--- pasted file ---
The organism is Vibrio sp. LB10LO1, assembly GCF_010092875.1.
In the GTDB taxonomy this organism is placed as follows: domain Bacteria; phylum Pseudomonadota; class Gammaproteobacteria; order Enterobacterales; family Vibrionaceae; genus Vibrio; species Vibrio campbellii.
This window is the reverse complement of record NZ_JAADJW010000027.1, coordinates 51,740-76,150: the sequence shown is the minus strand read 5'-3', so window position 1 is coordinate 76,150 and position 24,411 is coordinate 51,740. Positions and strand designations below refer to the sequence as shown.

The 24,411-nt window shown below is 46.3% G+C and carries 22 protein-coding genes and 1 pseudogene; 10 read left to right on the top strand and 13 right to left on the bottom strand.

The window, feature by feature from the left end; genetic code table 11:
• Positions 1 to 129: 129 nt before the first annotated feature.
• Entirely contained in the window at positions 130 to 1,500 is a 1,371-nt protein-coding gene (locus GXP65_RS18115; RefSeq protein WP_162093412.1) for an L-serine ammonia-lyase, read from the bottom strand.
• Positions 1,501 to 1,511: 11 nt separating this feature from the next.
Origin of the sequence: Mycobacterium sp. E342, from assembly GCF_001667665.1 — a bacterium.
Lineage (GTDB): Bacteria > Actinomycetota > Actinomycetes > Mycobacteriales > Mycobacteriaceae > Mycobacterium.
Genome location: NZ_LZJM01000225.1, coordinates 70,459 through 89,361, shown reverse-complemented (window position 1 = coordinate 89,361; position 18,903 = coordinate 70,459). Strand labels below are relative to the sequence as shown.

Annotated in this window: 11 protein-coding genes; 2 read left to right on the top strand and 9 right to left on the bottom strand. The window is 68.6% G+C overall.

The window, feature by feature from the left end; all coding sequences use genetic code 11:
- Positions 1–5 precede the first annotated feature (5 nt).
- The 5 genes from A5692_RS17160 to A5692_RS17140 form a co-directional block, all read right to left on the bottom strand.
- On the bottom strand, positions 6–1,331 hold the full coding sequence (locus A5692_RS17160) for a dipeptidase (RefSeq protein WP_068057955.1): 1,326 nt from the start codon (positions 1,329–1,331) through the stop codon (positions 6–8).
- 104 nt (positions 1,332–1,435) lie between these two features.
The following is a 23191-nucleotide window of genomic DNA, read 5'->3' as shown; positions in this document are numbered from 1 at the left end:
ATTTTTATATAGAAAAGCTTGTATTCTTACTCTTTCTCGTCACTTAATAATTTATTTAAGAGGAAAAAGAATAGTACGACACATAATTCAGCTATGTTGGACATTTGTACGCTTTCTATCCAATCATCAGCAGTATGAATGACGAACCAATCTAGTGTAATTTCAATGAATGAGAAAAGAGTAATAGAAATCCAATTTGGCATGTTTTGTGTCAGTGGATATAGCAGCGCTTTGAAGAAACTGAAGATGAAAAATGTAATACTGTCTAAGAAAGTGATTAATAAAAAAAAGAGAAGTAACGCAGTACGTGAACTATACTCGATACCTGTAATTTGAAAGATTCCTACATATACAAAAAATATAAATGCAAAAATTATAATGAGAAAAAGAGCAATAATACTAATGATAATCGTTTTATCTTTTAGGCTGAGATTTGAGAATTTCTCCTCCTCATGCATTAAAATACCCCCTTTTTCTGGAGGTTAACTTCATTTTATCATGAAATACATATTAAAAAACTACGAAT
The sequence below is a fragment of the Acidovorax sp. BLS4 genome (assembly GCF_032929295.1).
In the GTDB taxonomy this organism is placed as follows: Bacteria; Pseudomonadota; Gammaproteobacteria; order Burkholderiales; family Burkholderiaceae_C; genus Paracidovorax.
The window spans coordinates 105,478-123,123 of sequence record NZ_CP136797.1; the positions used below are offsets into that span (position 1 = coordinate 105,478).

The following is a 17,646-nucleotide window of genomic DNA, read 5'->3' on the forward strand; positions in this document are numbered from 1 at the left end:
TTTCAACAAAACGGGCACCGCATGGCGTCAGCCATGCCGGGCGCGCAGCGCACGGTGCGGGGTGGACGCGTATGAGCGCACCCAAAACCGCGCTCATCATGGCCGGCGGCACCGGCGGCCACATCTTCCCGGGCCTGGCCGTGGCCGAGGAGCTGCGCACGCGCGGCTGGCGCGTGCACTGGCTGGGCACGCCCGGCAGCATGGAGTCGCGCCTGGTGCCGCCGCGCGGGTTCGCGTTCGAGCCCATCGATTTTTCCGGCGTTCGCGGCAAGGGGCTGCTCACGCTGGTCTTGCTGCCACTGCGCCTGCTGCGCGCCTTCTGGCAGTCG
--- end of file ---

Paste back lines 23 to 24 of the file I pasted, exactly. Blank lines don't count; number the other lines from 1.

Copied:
The following is a 17,646-nucleotide window of genomic DNA, read 5'->3' on the forward strand; positions in this document are numbered from 1 at the left end:
TTTCAACAAAACGGGCACCGCATGGCGTCAGCCATGCCGGGCGCGCAGCGCACGGTGCGGGGTGGACGCGTATGAGCGCACCCAAAACCGCGCTCATCATGGCCGGCGGCACCGGCGGCCACATCTTCCCGGGCCTGGCCGTGGCCGAGGAGCTGCGCACGCGCGGCTGGCGCGTGCACTGGCTGGGCACGCCCGGCAGCATGGAGTCGCGCCTGGTGCCGCCGCGCGGGTTCGCGTTCGAGCCCATCGATTTTTCCGGCGTTCGCGGCAAGGGGCTGCTCACGCTGGTCTTGCTGCCACTGCGCCTGCTGCGCGCCTTCTGGCAGTCG